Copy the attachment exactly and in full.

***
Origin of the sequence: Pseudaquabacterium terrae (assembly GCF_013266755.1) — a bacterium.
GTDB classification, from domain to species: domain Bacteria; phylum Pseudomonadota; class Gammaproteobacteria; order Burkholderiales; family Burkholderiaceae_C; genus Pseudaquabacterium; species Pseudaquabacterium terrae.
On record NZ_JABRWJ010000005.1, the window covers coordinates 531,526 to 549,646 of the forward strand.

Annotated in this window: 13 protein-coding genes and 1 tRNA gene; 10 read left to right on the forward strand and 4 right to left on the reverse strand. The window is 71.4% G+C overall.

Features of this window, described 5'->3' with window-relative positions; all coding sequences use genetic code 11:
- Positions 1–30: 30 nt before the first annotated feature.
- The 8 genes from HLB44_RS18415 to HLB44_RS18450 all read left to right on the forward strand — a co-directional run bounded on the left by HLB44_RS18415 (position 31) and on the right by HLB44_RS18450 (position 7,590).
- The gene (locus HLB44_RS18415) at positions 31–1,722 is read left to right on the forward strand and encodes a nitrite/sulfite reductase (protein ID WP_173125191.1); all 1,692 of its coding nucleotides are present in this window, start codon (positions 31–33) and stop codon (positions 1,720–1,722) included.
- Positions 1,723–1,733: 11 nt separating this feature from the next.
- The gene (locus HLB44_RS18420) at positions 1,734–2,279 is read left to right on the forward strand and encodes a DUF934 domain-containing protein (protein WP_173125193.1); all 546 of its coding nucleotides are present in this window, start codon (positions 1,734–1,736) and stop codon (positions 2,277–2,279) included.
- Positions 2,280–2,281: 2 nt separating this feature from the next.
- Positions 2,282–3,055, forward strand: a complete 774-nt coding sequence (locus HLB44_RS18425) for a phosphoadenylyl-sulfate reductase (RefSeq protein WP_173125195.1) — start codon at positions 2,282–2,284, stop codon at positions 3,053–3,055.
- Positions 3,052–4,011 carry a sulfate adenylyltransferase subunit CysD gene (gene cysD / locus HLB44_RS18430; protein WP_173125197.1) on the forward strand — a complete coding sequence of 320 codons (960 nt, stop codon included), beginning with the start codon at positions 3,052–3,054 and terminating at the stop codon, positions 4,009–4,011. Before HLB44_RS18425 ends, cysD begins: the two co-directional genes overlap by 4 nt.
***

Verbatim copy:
Origin of the sequence: Pseudaquabacterium terrae (assembly GCF_013266755.1) — a bacterium.
GTDB classification, from domain to species: domain Bacteria; phylum Pseudomonadota; class Gammaproteobacteria; order Burkholderiales; family Burkholderiaceae_C; genus Pseudaquabacterium; species Pseudaquabacterium terrae.
On record NZ_JABRWJ010000005.1, the window covers coordinates 531,526 to 549,646 of the forward strand.

Annotated in this window: 13 protein-coding genes and 1 tRNA gene; 10 read left to right on the forward strand and 4 right to left on the reverse strand. The window is 71.4% G+C overall.

Features of this window, described 5'->3' with window-relative positions; all coding sequences use genetic code 11:
- Positions 1–30: 30 nt before the first annotated feature.
- The 8 genes from HLB44_RS18415 to HLB44_RS18450 all read left to right on the forward strand — a co-directional run bounded on the left by HLB44_RS18415 (position 31) and on the right by HLB44_RS18450 (position 7,590).
- The gene (locus HLB44_RS18415) at positions 31–1,722 is read left to right on the forward strand and encodes a nitrite/sulfite reductase (protein ID WP_173125191.1); all 1,692 of its coding nucleotides are present in this window, start codon (positions 31–33) and stop codon (positions 1,720–1,722) included.
- Positions 1,723–1,733: 11 nt separating this feature from the next.
- The gene (locus HLB44_RS18420) at positions 1,734–2,279 is read left to right on the forward strand and encodes a DUF934 domain-containing protein (protein WP_173125193.1); all 546 of its coding nucleotides are present in this window, start codon (positions 1,734–1,736) and stop codon (positions 2,277–2,279) included.
- Positions 2,280–2,281: 2 nt separating this feature from the next.
- Positions 2,282–3,055, forward strand: a complete 774-nt coding sequence (locus HLB44_RS18425) for a phosphoadenylyl-sulfate reductase (RefSeq protein WP_173125195.1) — start codon at positions 2,282–2,284, stop codon at positions 3,053–3,055.
- Positions 3,052–4,011 carry a sulfate adenylyltransferase subunit CysD gene (gene cysD / locus HLB44_RS18430; protein WP_173125197.1) on the forward strand — a complete coding sequence of 320 codons (960 nt, stop codon included), beginning with the start codon at positions 3,052–3,054 and terminating at the stop codon, positions 4,009–4,011. Before HLB44_RS18425 ends, cysD begins: the two co-directional genes overlap by 4 nt.